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while trying to understand the importance of this powerful theorem, a doubt arose.

Dini does not provide us with the formula for the implicit function we're looking for, but only tells us its existence, if -let's say- a two-variable function $F(x,y)$ satisfies the assumptions of the theorem.

However, Dini also guarantees the possibility to compute the derivative of the implicit function $f(x)$ in a neighborhood of the initial point of coordinates $(x_0,y_0)$. And, in fact, $f'(x) = -\frac{F_x}{F_y}$.

Now, I ask if

(a) this is true for any point satisfying the equation F(x,y)=0

(b) we can compute the primitive, or the explicit function, by integrating $f'(x)$, which has a family of antiderivatives, the indefinite integral. We could then find the value of our generic constant $c$ by checking the initial conditions, since we know that $F(x_0,y_0)=0$

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Let's review the two-variable Implicit Function Theorem:

Let $U\subseteq\mathbb{R}^2$ be open and $F\colon U\rightarrow\mathbb{R}$ be a continuously differentiable function. If $(x_0,y_0)\in U$ is such that $F(x_0,y_0)=0$ and $\partial_yF(x_0,y_0)\neq0$, then there exist $\varepsilon,\delta>0$ and a unique mapping $g\colon(x_0-\varepsilon,x_0+\varepsilon)\rightarrow(y_0-\delta,y_ß+\delta)$ such that $F(x,g(x))=0$ for all $x\in(x_0-\varepsilon,x_0+\varepsilon)$. Furthermore, $g$ is continuously differentiable.

The strength of this theorem is manyfold: it asserts the local existence of an implicit function, the uniqueness thereof and that it is continuously differentiable. The theorem often comes with an explicit formula for the derivative, but that part is trivial once you have differentiability. We have $$F(x,g(x))=0.\qquad\forall x\in(x_0-\varepsilon,x_0+\varepsilon)$$ Differentiating these two functions with the chain rule yields $$0=\begin{pmatrix}\partial_xF(x,g(x))\\\partial_yF(x,g(x))\end{pmatrix}\begin{pmatrix}1&g^{\prime}(x)\end{pmatrix}=\partial_xF(x,g(x))+g^{\prime}(x)\partial_yF(x,g(x)).\ \forall x\in(x_0-\varepsilon,x_0+\varepsilon)$$ Equivalently, $$g^{\prime}(x)=-\frac{\partial_xF(x,g(x))}{\partial_yF(x,g(x))},\ \forall x\in(x_0-\varepsilon,x_0+\varepsilon)$$ Note that this is well-defined, because $\partial_yF(x,g(x))\neq0$ in a sufficiently small neighborhood of $x_0$, since $F$ is continuously differentiable. This answers (a) affirmatively.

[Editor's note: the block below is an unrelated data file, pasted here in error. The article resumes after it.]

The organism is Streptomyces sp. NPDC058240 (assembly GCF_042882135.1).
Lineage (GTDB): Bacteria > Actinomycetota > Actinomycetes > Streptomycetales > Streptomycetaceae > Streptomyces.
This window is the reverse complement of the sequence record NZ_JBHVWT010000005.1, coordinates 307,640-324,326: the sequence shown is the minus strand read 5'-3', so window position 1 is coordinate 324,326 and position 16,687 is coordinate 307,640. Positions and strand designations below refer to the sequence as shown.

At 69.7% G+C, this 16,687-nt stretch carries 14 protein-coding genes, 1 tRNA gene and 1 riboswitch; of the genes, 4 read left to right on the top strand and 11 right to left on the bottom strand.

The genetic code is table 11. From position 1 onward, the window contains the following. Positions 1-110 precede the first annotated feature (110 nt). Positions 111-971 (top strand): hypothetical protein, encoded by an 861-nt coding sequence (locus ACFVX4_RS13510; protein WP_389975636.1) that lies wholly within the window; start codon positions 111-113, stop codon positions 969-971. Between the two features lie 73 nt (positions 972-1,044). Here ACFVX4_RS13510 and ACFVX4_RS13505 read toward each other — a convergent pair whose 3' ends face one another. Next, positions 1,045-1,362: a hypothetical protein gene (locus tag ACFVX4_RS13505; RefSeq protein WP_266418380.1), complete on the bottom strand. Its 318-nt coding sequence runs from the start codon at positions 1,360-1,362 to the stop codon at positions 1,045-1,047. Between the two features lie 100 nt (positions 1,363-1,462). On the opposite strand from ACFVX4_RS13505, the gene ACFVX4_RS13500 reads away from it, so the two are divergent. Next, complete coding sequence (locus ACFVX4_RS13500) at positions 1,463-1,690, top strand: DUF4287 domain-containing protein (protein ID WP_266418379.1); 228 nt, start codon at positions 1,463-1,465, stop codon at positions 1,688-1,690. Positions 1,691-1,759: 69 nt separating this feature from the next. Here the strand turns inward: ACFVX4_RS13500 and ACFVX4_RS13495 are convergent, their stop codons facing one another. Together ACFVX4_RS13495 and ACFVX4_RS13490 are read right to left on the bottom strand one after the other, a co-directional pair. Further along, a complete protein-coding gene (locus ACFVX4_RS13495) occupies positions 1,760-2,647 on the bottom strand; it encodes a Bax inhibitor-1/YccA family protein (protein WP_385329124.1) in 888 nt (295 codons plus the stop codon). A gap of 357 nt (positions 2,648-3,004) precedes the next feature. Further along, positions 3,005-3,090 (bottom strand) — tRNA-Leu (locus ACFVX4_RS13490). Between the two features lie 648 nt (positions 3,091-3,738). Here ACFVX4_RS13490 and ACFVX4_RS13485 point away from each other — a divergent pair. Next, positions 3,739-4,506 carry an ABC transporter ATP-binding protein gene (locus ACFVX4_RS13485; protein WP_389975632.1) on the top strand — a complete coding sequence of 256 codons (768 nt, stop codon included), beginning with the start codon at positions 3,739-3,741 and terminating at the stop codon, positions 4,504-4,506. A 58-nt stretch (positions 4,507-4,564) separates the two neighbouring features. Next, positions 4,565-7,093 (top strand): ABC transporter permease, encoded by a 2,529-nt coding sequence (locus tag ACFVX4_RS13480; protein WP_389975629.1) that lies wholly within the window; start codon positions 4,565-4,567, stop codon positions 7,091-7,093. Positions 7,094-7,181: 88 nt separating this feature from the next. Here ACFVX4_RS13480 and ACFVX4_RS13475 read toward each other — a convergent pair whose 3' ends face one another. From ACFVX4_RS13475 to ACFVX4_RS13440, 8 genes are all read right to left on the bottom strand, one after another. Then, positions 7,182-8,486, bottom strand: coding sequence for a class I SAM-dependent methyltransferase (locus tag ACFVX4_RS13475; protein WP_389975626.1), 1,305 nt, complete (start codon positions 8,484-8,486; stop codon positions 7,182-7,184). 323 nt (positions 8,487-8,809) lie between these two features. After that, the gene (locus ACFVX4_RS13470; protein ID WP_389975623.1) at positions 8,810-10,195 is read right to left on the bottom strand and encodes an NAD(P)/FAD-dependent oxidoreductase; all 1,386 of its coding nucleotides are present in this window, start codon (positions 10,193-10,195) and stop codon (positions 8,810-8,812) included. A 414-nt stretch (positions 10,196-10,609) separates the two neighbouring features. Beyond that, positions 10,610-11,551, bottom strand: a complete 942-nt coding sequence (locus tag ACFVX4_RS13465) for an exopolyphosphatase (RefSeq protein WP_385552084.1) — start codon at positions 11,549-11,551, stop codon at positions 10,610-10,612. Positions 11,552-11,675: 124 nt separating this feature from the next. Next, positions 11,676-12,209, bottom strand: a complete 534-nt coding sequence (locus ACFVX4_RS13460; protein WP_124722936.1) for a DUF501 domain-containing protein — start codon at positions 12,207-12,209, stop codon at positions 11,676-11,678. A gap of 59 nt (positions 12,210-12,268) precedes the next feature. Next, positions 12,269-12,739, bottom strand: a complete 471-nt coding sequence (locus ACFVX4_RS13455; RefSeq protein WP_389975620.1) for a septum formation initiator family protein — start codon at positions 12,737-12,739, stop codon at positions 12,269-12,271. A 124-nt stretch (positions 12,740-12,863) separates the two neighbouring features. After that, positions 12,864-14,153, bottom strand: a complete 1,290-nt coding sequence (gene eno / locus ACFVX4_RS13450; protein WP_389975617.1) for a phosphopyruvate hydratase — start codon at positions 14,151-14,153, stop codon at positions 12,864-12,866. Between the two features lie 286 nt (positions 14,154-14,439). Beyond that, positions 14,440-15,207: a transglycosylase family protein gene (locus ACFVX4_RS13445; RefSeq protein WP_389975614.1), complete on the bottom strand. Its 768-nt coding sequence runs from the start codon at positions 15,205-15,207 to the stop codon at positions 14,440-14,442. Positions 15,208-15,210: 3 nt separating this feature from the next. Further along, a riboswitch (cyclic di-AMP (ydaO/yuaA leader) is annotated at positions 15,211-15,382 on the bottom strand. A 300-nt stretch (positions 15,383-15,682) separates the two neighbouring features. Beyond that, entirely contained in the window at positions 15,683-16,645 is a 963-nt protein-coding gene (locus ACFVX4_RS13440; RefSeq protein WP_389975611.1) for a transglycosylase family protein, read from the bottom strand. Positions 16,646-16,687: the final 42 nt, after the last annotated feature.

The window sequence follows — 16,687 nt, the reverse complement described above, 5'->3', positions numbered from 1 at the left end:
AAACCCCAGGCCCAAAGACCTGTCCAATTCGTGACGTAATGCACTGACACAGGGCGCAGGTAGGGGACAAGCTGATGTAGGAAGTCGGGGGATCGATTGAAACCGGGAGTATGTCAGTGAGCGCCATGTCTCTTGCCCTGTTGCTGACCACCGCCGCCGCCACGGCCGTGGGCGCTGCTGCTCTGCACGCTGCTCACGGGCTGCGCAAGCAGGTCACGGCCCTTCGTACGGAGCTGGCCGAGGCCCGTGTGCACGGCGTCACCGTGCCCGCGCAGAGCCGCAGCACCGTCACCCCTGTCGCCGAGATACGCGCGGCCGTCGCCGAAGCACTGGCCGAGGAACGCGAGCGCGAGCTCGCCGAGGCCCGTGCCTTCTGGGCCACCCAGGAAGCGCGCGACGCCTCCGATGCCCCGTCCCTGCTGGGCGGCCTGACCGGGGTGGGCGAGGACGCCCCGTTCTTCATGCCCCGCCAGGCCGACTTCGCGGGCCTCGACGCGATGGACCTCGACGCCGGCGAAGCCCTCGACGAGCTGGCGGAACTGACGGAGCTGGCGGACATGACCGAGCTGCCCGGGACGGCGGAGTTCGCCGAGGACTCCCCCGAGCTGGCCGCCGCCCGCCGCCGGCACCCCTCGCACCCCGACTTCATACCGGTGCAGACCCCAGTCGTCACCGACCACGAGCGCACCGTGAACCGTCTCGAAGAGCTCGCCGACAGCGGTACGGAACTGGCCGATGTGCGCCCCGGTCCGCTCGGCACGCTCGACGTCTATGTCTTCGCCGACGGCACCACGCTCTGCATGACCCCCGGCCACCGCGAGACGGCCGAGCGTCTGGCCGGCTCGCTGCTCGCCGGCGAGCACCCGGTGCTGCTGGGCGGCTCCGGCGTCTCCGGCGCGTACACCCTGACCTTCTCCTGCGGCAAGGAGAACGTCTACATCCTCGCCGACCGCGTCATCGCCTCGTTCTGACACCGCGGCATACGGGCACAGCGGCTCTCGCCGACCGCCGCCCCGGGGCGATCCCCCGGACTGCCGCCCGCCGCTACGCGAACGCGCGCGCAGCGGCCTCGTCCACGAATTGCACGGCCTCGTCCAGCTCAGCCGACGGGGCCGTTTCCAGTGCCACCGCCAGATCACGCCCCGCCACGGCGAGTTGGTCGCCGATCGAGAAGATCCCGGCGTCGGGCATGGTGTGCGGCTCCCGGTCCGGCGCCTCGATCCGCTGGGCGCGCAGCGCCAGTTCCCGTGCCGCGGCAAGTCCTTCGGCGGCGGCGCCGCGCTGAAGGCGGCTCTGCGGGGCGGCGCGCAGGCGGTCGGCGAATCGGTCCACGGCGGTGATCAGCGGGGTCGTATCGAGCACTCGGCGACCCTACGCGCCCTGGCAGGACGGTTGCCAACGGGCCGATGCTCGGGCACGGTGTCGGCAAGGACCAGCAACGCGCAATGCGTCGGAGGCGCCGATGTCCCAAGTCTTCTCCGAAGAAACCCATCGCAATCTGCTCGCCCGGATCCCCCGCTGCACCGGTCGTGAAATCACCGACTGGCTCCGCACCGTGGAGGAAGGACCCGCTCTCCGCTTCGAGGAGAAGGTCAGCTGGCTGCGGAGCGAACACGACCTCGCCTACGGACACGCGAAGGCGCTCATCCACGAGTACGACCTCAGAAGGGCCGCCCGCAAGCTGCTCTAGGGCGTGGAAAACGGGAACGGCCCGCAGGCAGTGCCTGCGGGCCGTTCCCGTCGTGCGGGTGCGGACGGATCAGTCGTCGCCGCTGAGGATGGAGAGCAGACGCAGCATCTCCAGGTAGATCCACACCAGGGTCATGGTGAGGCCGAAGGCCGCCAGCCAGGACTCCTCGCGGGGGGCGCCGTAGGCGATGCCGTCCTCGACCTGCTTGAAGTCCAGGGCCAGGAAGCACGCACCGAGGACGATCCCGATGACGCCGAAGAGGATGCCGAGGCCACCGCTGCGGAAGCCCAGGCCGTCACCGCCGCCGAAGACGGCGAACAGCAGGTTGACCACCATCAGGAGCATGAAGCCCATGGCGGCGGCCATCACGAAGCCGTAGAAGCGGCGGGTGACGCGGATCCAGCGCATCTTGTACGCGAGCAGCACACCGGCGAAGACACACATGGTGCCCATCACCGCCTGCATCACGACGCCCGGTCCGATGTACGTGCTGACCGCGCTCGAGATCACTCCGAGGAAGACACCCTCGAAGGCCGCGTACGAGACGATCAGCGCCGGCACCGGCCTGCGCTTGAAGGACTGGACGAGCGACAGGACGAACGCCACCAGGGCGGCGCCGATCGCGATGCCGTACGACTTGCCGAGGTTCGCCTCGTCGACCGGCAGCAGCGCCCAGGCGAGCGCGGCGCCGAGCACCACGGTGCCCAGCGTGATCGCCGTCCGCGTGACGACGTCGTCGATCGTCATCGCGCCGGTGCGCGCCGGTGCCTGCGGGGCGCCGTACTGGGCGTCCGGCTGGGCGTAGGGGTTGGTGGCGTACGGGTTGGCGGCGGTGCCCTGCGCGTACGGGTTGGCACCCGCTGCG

However, note that, generally, the derivative $g^{\prime}(x)$ will depend on $g(x)$, as seen in the above formula. You know that $g(x_0)=y_0$, so you can explicitly calculate $g^{\prime}(x_0)$, but you can generally not calculate $g^{\prime}(x)$ any better than you can calculate $g(x)$ itself, which you usually cannot do, as otherwise you wouldn't need to apply the Implicit Function Theorem (there is a reason why these functions are called implicit after all). Since you don't have $g^{\prime}(x)$ explicitly, you also cannot easily find a primitive. Reconstructing $g$ from the given equation is akin to solving a differential equation, which, in general, can be a very hard problem. This answers (b) essentially in the negative.

For an example, take $F\colon\mathbb{R}^2\rightarrow\mathbb{R}.\,(x,y)\mapsto x+y+y^5$. For any fixed $x\in\mathbb{R}$, this increases monotonically in $y$ from $-\infty$ to $+\infty$, so there is a unique $y=g(x)$, such that $x+g(x)+g(x)^5=0$. According to Wolfram, you can only express this $g$ as an infinite series. However, you can apply the Implicit Function Theorem and deduce that $g^{\prime}(x)=-(1+5g(x)^4)^{-1}$ for all $x\in\mathbb{R}$. This tells you that $g$ is monotonically decreasing, which is useful, although you could figure this out from just looking at $F$ as well. However, reconstructing $g$ from this seems hard. I wouldn't know how to do it, you can give it a try.

Lastly, a more advanced version of the Implicit Function Theorem states that if $F$ is analytic, then $g$ will be too. In that case, you can theoretically calculate all the derivatives of $g$ at $x_0$ from the derivatives of $F$ at $(x_0,y_0)$ (by repeatedly differentiating the implicit equation) and thus expand $g$ into a Taylor series around $x_0$. This can, of course, be difficult and may not prove insightful. If you want a reference on this or the Implicit Function Theorem generally, you can check out "The Implicit Function Theorem - History, Theory, and Applications" from Krantz and Parks.

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